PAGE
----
This intense French debut blows away the cobwebs with its depiction of love and sex in the internet age.
Eva Husson’s vital debut joyously blows up simplistic judgements and adult anxieties with its candid portrayal of modern youth. In a seaside town in the south of France, the amorous entanglements between loner Laetitia, school beauty George and party boys Alex and Nikita, lead to the spontaneous creation of group sex parties with other teenagers. The full-frontal opening, a dreamy, fluid meandering among young bodies engaged in kissing, screwing, playing and drinking, drops us straight in the middle of one of their orgies. But what follows is not quite what might be expected from such a beginning: neither exploitative shocker nor critique of our pornified culture, the film is instead a complex, nuanced tale of love in the time of total sexual freedom.
That porn has an impact on young people’s views of sexuality is acknowledged; so is the pull of youthful hedonism. But the sex parties are prompted less by explicit YouTube videos than by a girl’s heartbreak. And the two most attractive and sexually active characters in the film, one male, one female, despite all the banging and the bravado, are ultimately looking for love in its different forms. These teenagers know everything there is to know about sexuality, but they are as maladroit and inexperienced as their elders when it comes to feelings and relationships. Countering media-inflated concerns about the effect of modern life on young people, Bang Gang affirms that the context may have changed, but growing up and negotiating your way through love and sexuality remains essentially the same: sexual freedom does not pervert love; nor does it make it easier, or more difficult, to find it.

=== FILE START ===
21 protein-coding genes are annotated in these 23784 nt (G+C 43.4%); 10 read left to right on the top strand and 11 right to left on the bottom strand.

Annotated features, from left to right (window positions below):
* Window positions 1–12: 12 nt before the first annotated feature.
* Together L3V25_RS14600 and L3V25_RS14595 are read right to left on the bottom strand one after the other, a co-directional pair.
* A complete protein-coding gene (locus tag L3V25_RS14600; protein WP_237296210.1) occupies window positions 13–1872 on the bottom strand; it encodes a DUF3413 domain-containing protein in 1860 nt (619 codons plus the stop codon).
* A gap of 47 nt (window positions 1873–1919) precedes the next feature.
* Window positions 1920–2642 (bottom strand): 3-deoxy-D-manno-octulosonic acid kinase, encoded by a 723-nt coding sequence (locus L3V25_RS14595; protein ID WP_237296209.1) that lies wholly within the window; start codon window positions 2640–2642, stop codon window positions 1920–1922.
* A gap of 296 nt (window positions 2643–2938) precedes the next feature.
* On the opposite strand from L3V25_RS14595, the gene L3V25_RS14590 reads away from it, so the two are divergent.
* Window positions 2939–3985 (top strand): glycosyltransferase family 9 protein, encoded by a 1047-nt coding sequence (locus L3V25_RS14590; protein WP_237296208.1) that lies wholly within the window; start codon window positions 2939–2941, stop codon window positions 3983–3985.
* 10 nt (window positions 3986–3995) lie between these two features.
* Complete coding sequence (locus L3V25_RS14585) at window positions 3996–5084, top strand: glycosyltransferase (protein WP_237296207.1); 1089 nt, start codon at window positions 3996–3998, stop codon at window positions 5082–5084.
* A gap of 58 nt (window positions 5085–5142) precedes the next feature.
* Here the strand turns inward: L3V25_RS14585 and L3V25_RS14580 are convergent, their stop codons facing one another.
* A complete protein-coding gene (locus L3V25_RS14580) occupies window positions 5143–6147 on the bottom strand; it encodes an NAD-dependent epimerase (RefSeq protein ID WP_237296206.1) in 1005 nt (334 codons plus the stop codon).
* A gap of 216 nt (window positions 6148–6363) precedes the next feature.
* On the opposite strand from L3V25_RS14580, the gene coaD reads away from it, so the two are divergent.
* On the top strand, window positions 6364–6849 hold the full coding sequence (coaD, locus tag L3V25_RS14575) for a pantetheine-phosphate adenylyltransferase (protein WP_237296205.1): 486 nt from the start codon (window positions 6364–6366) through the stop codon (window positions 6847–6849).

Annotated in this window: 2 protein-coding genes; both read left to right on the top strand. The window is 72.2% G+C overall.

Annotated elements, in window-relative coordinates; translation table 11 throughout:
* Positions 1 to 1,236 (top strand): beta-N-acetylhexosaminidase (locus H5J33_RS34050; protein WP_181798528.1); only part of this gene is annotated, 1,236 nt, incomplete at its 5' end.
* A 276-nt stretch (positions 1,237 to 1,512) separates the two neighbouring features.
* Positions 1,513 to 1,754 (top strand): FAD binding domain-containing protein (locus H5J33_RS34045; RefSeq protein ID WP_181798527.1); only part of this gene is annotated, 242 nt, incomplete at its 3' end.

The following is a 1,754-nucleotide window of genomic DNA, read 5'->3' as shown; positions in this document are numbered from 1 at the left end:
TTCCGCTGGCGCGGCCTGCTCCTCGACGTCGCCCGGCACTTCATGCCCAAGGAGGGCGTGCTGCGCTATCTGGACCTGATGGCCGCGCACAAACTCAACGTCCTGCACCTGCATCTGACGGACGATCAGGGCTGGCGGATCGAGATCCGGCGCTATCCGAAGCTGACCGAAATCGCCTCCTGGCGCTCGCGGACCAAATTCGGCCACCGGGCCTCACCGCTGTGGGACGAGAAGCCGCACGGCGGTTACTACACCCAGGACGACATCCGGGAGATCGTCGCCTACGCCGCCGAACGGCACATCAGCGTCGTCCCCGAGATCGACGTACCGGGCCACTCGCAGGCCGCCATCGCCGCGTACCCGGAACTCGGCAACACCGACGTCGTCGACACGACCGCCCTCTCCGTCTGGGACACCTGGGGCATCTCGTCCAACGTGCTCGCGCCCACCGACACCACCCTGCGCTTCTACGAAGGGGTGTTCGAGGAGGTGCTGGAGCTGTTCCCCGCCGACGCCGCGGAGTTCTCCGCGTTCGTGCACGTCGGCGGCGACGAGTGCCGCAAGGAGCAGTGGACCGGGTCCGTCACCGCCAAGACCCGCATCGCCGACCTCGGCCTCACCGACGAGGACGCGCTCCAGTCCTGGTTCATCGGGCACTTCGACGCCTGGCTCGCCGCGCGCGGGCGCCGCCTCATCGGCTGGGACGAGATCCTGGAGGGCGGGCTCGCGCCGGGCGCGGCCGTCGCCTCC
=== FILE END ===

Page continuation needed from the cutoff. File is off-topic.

Some of what has changed is for the better: the girls in the film are sexually liberated and are not punished for it. They openly like sex as much as the boys, and can be equally as unsentimental. Romantic clichés are sent up (the idea that the first time has to be special for a girl is comically subverted), and love can be found through the excesses of drugged sexual experimentation. And although love is ultimately what the film is about, libidinous desire is celebrated in itself, with the camera sensually capturing the warm beauty of naked bodies and the loveliness of physical intimacy.
The self-contained world of the teenagers, entirely cut off from the adult world, is perceptively, tangibly described. The importance of ambiguous, homoerotic friendships, the creation of a persona to hide emotional vulnerability, the wired energy that needs an outlet for release, are all keenly observed. But although the adults are largely depicted as either unaware or uncomprehending, Husson is interested in the teenagers’ relationships to their parents, who range from painfully absent to weightily present, and the way familial bonds inflect their behaviour. In this way, the search for romantic love that is at the heart of the story is intelligently inscribed in a larger nexus of emotional connections that includes friends and parents too. Fuelled by the acute intensity of lived experience, Bang Gang is an incisively frank, yet celebratory depiction of first love in the internet age.
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